The most important thing to understand about venture capitalists is that they are in business to do a very specific thing.
They raise a large amount of money—often $100 million or more—today, in order to invest in a series of high-risk startups over the next small number of years—usually 3 to 4 years.
The legal lifespan of the fund is usually 10 years, so that’s the absolute outer limit on their investment horizon.
They generally intend, and their investors generally expect, to have the returns from those startups flow back within the next 4 to 6 years—that’s their realistic investment horizon.
Within that structure, they generally operate according to the baseball model (quoting some guy):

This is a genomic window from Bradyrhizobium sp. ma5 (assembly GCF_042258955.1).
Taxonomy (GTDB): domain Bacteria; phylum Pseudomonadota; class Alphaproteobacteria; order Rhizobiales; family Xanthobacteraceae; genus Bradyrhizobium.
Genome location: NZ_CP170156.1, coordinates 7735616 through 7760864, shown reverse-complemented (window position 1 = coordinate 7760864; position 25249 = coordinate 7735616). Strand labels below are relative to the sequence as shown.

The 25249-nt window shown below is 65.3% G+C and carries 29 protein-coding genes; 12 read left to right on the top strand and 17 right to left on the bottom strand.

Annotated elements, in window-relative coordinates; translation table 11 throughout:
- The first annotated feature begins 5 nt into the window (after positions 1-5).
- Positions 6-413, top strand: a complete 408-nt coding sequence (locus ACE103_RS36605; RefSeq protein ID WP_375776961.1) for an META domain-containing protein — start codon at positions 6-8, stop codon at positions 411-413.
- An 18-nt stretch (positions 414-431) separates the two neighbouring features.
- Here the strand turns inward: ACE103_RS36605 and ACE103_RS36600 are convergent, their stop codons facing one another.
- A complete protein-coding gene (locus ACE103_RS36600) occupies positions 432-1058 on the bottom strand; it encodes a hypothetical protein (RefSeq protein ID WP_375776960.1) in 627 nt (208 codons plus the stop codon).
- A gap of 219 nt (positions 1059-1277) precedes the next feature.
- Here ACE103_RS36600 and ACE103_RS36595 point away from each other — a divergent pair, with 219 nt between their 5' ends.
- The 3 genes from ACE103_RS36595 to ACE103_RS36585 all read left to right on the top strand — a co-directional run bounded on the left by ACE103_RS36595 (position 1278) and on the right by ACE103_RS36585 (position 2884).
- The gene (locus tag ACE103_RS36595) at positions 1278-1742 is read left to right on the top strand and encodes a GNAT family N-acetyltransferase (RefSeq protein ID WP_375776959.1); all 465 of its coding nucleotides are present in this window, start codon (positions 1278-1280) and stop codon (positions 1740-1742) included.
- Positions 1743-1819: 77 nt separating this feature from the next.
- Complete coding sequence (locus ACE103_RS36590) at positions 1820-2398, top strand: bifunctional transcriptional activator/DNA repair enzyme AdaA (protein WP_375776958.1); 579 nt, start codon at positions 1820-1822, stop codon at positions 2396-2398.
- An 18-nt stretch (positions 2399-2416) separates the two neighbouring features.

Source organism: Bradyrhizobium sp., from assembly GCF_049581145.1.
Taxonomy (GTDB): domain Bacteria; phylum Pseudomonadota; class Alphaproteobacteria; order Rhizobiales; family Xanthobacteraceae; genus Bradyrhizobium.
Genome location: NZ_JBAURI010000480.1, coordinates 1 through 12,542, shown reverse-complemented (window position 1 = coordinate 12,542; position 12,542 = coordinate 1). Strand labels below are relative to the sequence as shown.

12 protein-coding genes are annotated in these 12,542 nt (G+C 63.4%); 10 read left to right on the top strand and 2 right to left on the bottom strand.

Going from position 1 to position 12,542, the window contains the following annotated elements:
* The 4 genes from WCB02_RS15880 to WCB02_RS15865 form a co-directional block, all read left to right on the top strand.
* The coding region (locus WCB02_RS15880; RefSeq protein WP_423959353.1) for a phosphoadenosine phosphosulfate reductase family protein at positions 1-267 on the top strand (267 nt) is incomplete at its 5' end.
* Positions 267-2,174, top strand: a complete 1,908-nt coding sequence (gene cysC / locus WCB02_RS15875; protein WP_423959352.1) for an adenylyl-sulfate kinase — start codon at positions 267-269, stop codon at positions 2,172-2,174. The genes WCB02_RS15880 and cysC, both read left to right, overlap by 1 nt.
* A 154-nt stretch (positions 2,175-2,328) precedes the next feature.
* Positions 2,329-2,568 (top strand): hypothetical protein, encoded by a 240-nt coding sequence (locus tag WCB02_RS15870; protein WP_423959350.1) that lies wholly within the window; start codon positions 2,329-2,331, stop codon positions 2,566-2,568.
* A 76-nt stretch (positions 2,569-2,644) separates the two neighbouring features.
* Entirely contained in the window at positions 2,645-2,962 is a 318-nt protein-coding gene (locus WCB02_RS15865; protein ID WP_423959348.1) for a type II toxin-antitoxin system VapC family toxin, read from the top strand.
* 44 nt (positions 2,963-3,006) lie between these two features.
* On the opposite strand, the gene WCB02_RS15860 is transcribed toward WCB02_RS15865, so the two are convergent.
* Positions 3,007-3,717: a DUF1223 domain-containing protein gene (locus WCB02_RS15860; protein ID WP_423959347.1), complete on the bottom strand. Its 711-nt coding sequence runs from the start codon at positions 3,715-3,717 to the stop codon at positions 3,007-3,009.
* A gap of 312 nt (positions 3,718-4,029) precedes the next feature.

“Out of ten swings at the bat, you get maybe seven strikeouts, two base hits, and if you are lucky, one home run. The base hits and the home runs pay for all the strikeouts.”
They don’t get seven strikeouts because they’re stupid; they get seven strikeouts because most startups fail, most startups have always failed, and most startups will always fail.
So logically their investment selection strategy has to be, and is, to require a credible potential of a 10x gain within 4 to 6 years on any individual investment—so that the winners will pay for the losers and in the timeframe that their investors expect.
From this, you can answer the question of which startups should raise venture capital and which ones shouldn’t.
Startups that have a credible potential to be sold or go public for a 10x gain on invested capital within 4 to 6 years of the date of funding should consider raising venture capital.